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Letter 3098

Darwin, C. R. to Hooker, J. D.

23 [Apr 1861]
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    Summary Add

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    Lieut. F. W. Hutton's original review [Geologist 4 (1861): 132–6, 183–8] understands that mutability cannot be directly proved.

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    CD met Bentham at Linnean Society and asked him to write up his views on mutability.

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    Opinion of Owen.

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    Conversation with Lyell on antiquity of man.

Transcription

Down Bromley Kent

23d.

My dear Hooker

I was very glad to get your letter this morning (to which I wrote brief answer), though it contained so melancholy an account of poor dear & honoured Henslow. How strange & pathetic an account you give of his mental state; & how his kind feelings shine out. He truly is a model to keep always before one's eyes. How I wish his sufferings were closed in the long & tranquil sleep of death. It must be very depressing to you, & I am glad you can read & think on other subjects.—

I quite agree with what you say on Lieut. Hutton's Review (who he is, I know not): it struck me as very original: he is one of the very few who see that the change of species cannot be directly proved & that the doctrine must sink or swim according as it groups & explains phenomena. It is really curious how few judge it in this way, which is clearly the right way. I have been much interested by Bentham's paper in N.H.R; but it would not of course from familiarity strike you, as it did me. I liked the whole,—all the facts on the nature of close & varying species. Good Heavens to think of the British Botanists turning up their noses & saying that he knows nothing of British plants! I was, also, pleased at his remarks on classification, because it showed me that I wrote truly on this subject in the Origin.— I saw Bentham at Linn. Socy. & had some talk with him & Lubbock & Edgeworth, Wallich several others.— I asked Bentham to give us his ideas of species: whether partially with us or dead against us, he would write excellent matter. He made no answer, but his manner made me think he might do so, if urged; so do you attack him. Everyone was speaking with affection & anxiety of Henslow.—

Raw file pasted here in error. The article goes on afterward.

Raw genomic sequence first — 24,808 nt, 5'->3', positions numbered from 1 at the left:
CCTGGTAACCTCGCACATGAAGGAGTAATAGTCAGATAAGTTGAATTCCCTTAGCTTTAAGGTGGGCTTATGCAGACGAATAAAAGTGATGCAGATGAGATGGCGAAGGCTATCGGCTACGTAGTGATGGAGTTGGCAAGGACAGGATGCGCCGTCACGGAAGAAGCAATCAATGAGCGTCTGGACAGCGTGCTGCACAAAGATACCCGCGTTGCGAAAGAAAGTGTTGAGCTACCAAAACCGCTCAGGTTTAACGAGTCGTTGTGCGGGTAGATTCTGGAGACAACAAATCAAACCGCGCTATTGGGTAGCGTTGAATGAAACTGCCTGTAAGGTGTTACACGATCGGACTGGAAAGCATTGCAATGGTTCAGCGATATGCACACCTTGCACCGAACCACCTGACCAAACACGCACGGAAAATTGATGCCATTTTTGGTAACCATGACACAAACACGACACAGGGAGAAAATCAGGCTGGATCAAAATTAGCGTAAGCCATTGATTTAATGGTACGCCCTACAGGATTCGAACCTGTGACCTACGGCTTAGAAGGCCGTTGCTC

I dined with Bell at Linn. Club, & liked my dinner: though it must be confessed they are rather a poor set of muffs, & I sat by the muffiest, viz Miers.— But dining out is such a novelty to me that I enjoyed it. Bell has a real good heart.— I liked Rolleston's paper, but I never read anything so obscure & not self-evident as his ``cannons''. I had a dim perception of the truth of your profound remark, that he wrote in fear & trembling ``of God, man & monkeys'', but I would alter it into God, man, Owen & monkeys.— Huxley's letter was truculent & I see that everyone thinks it too truculent; but in simple truth I am become quite demoniacal about Owen, worse than Huxley, & I told Huxley that I shd. put myself under his care to be rendered milder. But I mean to try to get more angelic in my feelings; yet I never shall forget his cordial shake of the hand when he was writing as spitefully as he possibly could against me. But I have always thought you have more cause than I to be demoniacally inclined towards him.— Bell told me that Owen says that the Editor mutilated his article in Edinburgh R. & Bell seemed to think it was rendered more spiteful by Editor; perhaps the opposite view is as probable: Oh dear this does not look like becoming more angelic in my temper.

I had splendid long talk with Lyell (you may guess how splendid, for he was many times on his knees with elbows on sofa & rump high in air) on his work in France: he seems to have done capital work in making out age of the celt-bearing beds; but the case gets more & more complicated. All, however, tends to greater & greater antiquity of man. The shingle beds seem to be estuary deposits.—

I called on R. Chambers at his very nice house in St John's wood & had very pleasant half-hour's talk: he is really a capital fellow. He made one good remark & chuckled over it, that the Laymen universally had treated the controversy on the Essays & Review, as a merely professional subject & had not joined in it, but had left it to the Clergy.—

I shall be anxious for your next letter about Henslow.

Farewell with sincere sympathy | My old friend | C. Darwin